Review: Children Who Chase Lost Voices

Went to Metrograph for what should have been a showcase of animator Makoto Shinkai’s early shorts (including She and Her Cat, which I’ve been trying to track down for quite some time, and Voices of a Distant Star, the greatest masterpiece in a body of work absolutely filled with them). Unfortunately, at the request of the director himself, the program was canceled and replaced with a screening of Children Who Chase Lost Voices, his third feature. C’est la vie



While most of Shinkai’s efforts tell relatively grounded stories with slight supernatural/sci-fi twists, this one stands out as pure fantasy; indeed, because it revolves around a young female protagonist journeying to a magical world (replete with rolling green hills and bizarre creatures), accompanied by a villain that is more misguided than outright evil, it’s closer in style and content to something Studio Ghibli would produce, to the extent that it often borders on homage. But in place of Miyazaki’s childlike sense of wonder, Shinkai infuses the narrative with his trademark bittersweet, melancholy atmosphere, creating a different beast entirely. As always, his characters pursue goals that remain just beyond their grasp, in this case literally chasing the ghosts of departed loved ones, grappling with insurmountable obstacles in the hopes of escaping their loneliness and despair.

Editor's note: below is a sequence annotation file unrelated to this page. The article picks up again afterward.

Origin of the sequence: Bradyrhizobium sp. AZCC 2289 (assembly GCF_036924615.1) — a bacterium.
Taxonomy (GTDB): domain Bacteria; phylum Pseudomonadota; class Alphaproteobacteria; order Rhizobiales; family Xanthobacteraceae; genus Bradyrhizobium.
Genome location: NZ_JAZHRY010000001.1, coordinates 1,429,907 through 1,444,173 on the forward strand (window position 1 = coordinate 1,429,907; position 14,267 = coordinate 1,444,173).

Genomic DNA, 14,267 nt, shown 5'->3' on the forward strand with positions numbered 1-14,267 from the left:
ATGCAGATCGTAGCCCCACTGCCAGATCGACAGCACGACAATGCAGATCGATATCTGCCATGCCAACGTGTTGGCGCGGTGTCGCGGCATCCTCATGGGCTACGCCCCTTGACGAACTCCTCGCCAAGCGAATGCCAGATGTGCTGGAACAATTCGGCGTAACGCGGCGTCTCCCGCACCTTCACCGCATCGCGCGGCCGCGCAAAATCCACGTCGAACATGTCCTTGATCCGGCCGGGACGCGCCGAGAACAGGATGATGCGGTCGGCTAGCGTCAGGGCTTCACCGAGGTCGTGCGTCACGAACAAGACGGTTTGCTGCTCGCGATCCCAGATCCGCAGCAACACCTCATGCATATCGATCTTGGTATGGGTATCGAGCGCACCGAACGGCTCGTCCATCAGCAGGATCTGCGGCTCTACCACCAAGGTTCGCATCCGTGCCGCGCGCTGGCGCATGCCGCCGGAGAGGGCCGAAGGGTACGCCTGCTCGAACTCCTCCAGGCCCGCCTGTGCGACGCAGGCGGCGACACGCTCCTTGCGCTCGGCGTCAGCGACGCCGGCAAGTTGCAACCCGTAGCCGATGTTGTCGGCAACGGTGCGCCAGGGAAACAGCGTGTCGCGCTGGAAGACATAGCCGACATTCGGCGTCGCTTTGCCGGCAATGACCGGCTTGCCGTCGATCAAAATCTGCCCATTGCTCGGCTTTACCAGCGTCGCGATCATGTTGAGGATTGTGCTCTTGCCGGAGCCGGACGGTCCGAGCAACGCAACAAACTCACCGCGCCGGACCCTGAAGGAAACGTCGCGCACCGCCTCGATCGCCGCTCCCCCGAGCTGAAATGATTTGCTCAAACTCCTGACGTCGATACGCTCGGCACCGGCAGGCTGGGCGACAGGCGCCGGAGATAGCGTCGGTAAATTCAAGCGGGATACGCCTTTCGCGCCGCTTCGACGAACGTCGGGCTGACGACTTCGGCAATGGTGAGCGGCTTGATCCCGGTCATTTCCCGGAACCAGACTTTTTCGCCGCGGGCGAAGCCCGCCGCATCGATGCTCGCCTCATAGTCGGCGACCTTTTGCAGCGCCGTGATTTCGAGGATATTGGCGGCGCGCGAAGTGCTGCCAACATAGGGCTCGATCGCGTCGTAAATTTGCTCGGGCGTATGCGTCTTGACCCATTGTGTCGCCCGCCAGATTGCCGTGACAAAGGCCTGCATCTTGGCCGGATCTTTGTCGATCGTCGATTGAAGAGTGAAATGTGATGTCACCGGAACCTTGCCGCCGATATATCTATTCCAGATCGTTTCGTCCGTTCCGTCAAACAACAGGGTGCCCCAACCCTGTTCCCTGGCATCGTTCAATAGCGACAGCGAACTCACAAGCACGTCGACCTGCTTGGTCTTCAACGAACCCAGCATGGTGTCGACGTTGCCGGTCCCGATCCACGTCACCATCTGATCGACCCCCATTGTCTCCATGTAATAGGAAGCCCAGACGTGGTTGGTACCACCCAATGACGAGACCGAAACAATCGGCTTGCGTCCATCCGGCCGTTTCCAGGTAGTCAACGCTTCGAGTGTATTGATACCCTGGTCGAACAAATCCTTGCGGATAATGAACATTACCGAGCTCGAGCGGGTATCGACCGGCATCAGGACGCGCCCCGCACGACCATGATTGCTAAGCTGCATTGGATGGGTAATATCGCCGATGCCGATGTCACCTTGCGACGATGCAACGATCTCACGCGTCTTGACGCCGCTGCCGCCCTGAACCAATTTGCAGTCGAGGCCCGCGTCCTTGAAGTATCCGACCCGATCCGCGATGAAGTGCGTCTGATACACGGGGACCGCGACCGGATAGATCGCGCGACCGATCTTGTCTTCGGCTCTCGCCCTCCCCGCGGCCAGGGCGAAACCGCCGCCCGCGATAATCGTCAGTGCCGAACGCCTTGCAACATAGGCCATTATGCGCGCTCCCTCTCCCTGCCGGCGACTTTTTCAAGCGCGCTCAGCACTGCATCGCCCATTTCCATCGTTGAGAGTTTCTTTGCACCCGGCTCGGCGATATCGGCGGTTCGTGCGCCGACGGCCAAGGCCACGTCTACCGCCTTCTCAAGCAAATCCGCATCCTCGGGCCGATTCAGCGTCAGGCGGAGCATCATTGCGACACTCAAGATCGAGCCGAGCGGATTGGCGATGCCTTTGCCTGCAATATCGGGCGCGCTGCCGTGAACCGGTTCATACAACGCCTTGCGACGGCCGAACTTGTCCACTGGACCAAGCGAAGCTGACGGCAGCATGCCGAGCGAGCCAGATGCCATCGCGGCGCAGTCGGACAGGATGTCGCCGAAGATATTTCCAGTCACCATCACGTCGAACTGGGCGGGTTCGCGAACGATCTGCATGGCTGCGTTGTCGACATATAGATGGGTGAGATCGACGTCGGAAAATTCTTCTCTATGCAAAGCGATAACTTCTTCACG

Although it’s not nearly as memorable as 5 Centimeters per Second or Your Name, the simplicity of its premise makes Children Who Chase Lost Voices Shinkai’s most thematically-clear movie: a heartbreaking yet cathartic metaphor for learning to say goodbye, no matter how much it hurts to let go of those we’ve lost. It leaves the viewer an emotional wreck in the best way possible; I’ll endeavor to revisit it more often in the future.


[Originally written August 12, 2018.]

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